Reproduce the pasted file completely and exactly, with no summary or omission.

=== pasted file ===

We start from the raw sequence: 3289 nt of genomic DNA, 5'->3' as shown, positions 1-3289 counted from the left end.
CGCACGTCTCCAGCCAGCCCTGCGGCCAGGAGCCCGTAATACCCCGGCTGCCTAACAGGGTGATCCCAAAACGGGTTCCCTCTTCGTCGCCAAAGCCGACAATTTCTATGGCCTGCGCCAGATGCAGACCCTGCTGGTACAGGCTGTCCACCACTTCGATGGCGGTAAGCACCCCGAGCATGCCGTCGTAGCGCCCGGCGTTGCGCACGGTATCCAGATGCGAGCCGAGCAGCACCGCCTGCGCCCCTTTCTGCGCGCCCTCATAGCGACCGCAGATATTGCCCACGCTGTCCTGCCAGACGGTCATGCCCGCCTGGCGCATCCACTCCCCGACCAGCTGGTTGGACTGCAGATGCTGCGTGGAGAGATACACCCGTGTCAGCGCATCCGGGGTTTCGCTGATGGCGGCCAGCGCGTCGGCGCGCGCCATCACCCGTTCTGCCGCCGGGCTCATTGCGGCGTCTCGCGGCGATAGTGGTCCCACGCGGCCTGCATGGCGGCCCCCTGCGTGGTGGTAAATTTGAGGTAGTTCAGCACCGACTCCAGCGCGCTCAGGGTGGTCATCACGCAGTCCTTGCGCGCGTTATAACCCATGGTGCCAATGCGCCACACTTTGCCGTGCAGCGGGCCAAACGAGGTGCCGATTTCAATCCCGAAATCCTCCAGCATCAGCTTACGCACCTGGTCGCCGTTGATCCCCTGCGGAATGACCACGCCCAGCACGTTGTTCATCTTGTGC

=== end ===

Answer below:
We start from the raw sequence: 3289 nt of genomic DNA, 5'->3' as shown, positions 1-3289 counted from the left end.
CGCACGTCTCCAGCCAGCCCTGCGGCCAGGAGCCCGTAATACCCCGGCTGCCTAACAGGGTGATCCCAAAACGGGTTCCCTCTTCGTCGCCAAAGCCGACAATTTCTATGGCCTGCGCCAGATGCAGACCCTGCTGGTACAGGCTGTCCACCACTTCGATGGCGGTAAGCACCCCGAGCATGCCGTCGTAGCGCCCGGCGTTGCGCACGGTATCCAGATGCGAGCCGAGCAGCACCGCCTGCGCCCCTTTCTGCGCGCCCTCATAGCGACCGCAGATATTGCCCACGCTGTCCTGCCAGACGGTCATGCCCGCCTGGCGCATCCACTCCCCGACCAGCTGGTTGGACTGCAGATGCTGCGTGGAGAGATACACCCGTGTCAGCGCATCCGGGGTTTCGCTGATGGCGGCCAGCGCGTCGGCGCGCGCCATCACCCGTTCTGCCGCCGGGCTCATTGCGGCGTCTCGCGGCGATAGTGGTCCCACGCGGCCTGCATGGCGGCCCCCTGCGTGGTGGTAAATTTGAGGTAGTTCAGCACCGACTCCAGCGCGCTCAGGGTGGTCATCACGCAGTCCTTGCGCGCGTTATAACCCATGGTGCCAATGCGCCACACTTTGCCGTGCAGCGGGCCAAACGAGGTGCCGATTTCAATCCCGAAATCCTCCAGCATCAGCTTACGCACCTGGTCGCCGTTGATCCCCTGCGGAATGACCACGCCCAGCACGTTGTTCATCTTGTGC